La Vida:Here’s a rhythmic track that could easily have been a slower track on one of her previous albums as it’s beaty and groovy. Her vocals are soft and it feels like a very sweet song but with a bit of an edge. The song’s title means ‘Life’ in English with the repeated line in the chorus ‘La vida es como un echo’ meaning ‘Life is like an echo’. Our loose translation of the song tells the story of what you give out to the world is what you get in return, such as karma, or feeding the good wolf. We’re not sure it quite works after ‘Iguana’ and we much agree with the Romanian version of the tracklist as this would be a perfect track to end the album on subliminally suggesting us to press the replay button on the whole album – making it an echo over and over again – but it makes a bigger impact after ‘Iguana’ because of how catchy but different both the songs are.

As for the music videos, both of them are performance-based videos. “Locura” starts off with INNA inside, what looks like a church, only she’s wearing a low-cut jumpsuit, lying down on a pool table in the middle of the aisle, which she later stands on – that’s not something we would expect to see inside a house of God. This opening scene is intercut with clips of statues and women models dressed in cream clothing, looking like goddesses, one can be seen playing the piano; they all also wear black gloves. After the first minute or so, we switch to a new scene, where INNA is wearing a black-draped coat which reveals her ankle tattoos, as well as her back tattoo. There’s also a slight scene which sees INNA dressed in white, standing on a set of stairs as well as a scene where she’s wearing a swimsuit paired with a netted diamante top.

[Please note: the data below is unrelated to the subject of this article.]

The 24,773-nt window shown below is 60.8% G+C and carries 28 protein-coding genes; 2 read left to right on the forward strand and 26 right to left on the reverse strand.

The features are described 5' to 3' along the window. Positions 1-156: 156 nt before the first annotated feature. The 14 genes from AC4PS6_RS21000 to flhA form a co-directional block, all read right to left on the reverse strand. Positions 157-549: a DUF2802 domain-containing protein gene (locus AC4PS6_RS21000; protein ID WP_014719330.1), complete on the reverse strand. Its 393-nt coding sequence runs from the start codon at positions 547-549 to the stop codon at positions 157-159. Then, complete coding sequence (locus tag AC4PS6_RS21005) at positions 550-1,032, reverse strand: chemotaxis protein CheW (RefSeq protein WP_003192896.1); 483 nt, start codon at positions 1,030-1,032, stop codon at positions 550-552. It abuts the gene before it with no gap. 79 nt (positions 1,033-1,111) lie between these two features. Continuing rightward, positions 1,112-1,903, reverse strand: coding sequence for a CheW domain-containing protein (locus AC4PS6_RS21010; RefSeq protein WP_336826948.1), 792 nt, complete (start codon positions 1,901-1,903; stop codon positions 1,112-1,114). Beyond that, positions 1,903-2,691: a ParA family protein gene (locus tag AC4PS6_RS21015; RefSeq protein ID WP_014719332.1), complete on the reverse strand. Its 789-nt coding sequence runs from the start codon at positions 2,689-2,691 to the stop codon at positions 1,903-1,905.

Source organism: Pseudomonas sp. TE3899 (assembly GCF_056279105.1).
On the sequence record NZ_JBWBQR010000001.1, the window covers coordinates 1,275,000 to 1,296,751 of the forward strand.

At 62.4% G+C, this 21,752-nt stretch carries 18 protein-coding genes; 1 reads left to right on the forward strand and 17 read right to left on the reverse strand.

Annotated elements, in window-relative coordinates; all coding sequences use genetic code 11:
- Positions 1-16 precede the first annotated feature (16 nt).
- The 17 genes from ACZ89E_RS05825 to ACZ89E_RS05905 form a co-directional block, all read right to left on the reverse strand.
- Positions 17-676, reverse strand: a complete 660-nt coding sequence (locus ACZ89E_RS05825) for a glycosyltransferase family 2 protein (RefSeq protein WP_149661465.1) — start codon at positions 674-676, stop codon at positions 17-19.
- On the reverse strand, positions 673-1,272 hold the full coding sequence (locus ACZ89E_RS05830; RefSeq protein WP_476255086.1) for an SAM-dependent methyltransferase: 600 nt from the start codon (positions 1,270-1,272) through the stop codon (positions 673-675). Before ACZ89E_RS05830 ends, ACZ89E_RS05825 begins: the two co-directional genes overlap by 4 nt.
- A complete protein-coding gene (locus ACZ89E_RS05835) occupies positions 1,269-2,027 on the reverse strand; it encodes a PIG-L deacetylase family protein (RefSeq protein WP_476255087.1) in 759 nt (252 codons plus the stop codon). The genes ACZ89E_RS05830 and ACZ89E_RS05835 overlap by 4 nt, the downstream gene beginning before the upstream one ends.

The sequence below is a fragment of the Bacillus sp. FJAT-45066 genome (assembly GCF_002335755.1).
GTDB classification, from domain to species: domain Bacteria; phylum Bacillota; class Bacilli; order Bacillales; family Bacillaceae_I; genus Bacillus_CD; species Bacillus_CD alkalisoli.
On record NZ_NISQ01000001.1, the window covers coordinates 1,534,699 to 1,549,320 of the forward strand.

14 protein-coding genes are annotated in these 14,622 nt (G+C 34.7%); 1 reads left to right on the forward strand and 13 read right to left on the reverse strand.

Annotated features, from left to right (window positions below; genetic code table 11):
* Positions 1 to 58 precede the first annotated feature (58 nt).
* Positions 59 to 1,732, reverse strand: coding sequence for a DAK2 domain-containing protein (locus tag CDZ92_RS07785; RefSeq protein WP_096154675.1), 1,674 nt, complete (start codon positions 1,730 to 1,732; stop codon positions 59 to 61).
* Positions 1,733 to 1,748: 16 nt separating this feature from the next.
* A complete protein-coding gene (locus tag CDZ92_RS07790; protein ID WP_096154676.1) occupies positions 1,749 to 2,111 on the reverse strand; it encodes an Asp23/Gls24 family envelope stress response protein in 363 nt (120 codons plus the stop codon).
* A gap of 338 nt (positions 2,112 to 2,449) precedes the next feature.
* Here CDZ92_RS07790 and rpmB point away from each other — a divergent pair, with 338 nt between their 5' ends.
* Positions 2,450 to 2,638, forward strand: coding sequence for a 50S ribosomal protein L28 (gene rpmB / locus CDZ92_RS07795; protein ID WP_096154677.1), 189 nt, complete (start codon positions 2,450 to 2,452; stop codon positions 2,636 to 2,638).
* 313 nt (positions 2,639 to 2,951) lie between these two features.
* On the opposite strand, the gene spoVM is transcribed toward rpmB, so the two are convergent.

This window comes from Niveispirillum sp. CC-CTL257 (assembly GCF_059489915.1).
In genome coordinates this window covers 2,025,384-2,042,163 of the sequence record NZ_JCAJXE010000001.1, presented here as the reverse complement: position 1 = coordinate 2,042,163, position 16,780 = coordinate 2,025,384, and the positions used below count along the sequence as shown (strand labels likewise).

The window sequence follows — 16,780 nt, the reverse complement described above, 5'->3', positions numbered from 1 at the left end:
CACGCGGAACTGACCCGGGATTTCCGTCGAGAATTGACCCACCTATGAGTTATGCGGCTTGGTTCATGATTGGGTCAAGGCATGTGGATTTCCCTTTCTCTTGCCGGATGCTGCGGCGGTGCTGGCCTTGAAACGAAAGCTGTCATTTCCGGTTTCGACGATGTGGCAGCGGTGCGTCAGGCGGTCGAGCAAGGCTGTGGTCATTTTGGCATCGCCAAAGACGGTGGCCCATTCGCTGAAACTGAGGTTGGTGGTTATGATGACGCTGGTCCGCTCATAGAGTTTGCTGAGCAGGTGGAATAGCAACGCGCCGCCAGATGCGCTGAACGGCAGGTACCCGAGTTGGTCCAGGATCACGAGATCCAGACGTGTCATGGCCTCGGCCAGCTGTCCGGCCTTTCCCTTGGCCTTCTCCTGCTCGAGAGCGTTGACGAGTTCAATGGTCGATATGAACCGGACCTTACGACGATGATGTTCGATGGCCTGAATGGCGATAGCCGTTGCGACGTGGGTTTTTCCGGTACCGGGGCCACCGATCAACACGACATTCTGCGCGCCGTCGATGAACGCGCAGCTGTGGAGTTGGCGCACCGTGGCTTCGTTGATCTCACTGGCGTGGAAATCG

Switching it completely up, “La Vida” has a totally different concept, slightly reminding us of the time INNA acted as a mechanic in her “Club Rocker” music video, which also featured Flo Rida. This time she’s seen wearing a neon-yellow unitard paired with bright neon-blue ankle boots on a multi-lane carriageway at night. She performs beside the car and whilst sitting on the boot of the car. She’s also joined by backing dancers who mainly just pose throughout the music video.

Both “Locura” and “La Vida” are available to download and stream right now, via Global Records under exclusive licence to Roc Nation. We can’t wait to see what’s next for INNA.

What do you make of INNA’s music videos for “Locura” and “La Vida”? Let us know on Twitter @CelebMix.

Written by Jonathan Currinn

26-year-old writer, blogger, author, and journalist. Graduated from Staffordshire University in 2015. I write under the name Critic Jonni, on my blog. I also write for Channillo, Outlet Magazine, SPECTRUMM, Fuzzable, Modern Magazine, and Electric Mode. In the past, I have written for Fox & Squirrel Photography and the Daily Star. Follow me on Twitter @CriticJonni